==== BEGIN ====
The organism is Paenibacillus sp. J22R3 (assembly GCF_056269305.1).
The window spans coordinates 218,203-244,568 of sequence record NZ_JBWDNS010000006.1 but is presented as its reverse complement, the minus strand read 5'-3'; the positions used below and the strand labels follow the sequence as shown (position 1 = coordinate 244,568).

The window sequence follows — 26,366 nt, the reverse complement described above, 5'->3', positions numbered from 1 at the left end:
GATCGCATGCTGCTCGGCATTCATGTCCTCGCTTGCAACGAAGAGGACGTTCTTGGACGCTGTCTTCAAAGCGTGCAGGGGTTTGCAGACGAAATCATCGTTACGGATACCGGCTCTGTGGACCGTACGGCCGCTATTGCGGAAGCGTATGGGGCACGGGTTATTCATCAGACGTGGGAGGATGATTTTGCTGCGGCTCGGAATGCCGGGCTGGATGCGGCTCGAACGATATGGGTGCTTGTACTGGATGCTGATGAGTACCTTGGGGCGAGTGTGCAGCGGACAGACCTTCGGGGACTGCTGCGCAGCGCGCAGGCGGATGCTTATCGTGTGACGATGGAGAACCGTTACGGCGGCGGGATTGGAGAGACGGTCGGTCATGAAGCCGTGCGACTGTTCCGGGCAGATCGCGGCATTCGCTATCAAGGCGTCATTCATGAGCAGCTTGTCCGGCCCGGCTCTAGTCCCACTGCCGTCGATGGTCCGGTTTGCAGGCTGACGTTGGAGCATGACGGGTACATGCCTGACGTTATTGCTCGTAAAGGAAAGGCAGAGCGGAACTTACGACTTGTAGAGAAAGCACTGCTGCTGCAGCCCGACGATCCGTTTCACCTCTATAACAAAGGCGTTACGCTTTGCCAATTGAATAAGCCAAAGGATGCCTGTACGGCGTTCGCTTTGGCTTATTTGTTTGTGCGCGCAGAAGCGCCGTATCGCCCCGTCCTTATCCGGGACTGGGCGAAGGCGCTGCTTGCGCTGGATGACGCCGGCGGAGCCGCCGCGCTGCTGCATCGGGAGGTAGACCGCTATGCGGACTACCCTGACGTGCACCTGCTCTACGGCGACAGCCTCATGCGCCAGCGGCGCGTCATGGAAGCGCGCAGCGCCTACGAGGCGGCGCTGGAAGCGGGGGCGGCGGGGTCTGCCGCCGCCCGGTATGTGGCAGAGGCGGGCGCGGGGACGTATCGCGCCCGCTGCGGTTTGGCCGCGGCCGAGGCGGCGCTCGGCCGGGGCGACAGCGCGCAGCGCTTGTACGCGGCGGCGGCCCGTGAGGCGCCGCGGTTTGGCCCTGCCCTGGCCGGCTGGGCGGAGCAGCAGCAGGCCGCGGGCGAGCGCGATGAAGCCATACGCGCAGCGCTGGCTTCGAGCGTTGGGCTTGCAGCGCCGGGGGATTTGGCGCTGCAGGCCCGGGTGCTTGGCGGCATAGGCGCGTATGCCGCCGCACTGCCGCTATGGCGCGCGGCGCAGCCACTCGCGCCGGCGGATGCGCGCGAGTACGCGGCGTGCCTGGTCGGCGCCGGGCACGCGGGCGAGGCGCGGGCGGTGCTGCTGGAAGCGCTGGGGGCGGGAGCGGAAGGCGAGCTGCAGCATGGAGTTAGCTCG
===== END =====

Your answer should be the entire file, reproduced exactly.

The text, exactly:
The organism is Paenibacillus sp. J22R3 (assembly GCF_056269305.1).
The window spans coordinates 218,203-244,568 of sequence record NZ_JBWDNS010000006.1 but is presented as its reverse complement, the minus strand read 5'-3'; the positions used below and the strand labels follow the sequence as shown (position 1 = coordinate 244,568).

The window sequence follows — 26,366 nt, the reverse complement described above, 5'->3', positions numbered from 1 at the left end:
GATCGCATGCTGCTCGGCATTCATGTCCTCGCTTGCAACGAAGAGGACGTTCTTGGACGCTGTCTTCAAAGCGTGCAGGGGTTTGCAGACGAAATCATCGTTACGGATACCGGCTCTGTGGACCGTACGGCCGCTATTGCGGAAGCGTATGGGGCACGGGTTATTCATCAGACGTGGGAGGATGATTTTGCTGCGGCTCGGAATGCCGGGCTGGATGCGGCTCGAACGATATGGGTGCTTGTACTGGATGCTGATGAGTACCTTGGGGCGAGTGTGCAGCGGACAGACCTTCGGGGACTGCTGCGCAGCGCGCAGGCGGATGCTTATCGTGTGACGATGGAGAACCGTTACGGCGGCGGGATTGGAGAGACGGTCGGTCATGAAGCCGTGCGACTGTTCCGGGCAGATCGCGGCATTCGCTATCAAGGCGTCATTCATGAGCAGCTTGTCCGGCCCGGCTCTAGTCCCACTGCCGTCGATGGTCCGGTTTGCAGGCTGACGTTGGAGCATGACGGGTACATGCCTGACGTTATTGCTCGTAAAGGAAAGGCAGAGCGGAACTTACGACTTGTAGAGAAAGCACTGCTGCTGCAGCCCGACGATCCGTTTCACCTCTATAACAAAGGCGTTACGCTTTGCCAATTGAATAAGCCAAAGGATGCCTGTACGGCGTTCGCTTTGGCTTATTTGTTTGTGCGCGCAGAAGCGCCGTATCGCCCCGTCCTTATCCGGGACTGGGCGAAGGCGCTGCTTGCGCTGGATGACGCCGGCGGAGCCGCCGCGCTGCTGCATCGGGAGGTAGACCGCTATGCGGACTACCCTGACGTGCACCTGCTCTACGGCGACAGCCTCATGCGCCAGCGGCGCGTCATGGAAGCGCGCAGCGCCTACGAGGCGGCGCTGGAAGCGGGGGCGGCGGGGTCTGCCGCCGCCCGGTATGTGGCAGAGGCGGGCGCGGGGACGTATCGCGCCCGCTGCGGTTTGGCCGCGGCCGAGGCGGCGCTCGGCCGGGGCGACAGCGCGCAGCGCTTGTACGCGGCGGCGGCCCGTGAGGCGCCGCGGTTTGGCCCTGCCCTGGCCGGCTGGGCGGAGCAGCAGCAGGCCGCGGGCGAGCGCGATGAAGCCATACGCGCAGCGCTGGCTTCGAGCGTTGGGCTTGCAGCGCCGGGGGATTTGGCGCTGCAGGCCCGGGTGCTTGGCGGCATAGGCGCGTATGCCGCCGCACTGCCGCTATGGCGCGCGGCGCAGCCACTCGCGCCGGCGGATGCGCGCGAGTACGCGGCGTGCCTGGTCGGCGCCGGGCACGCGGGCGAGGCGCGGGCGGTGCTGCTGGAAGCGCTGGGGGCGGGAGCGGAAGGCGAGCTGCAGCATGGAGTTAGCTCG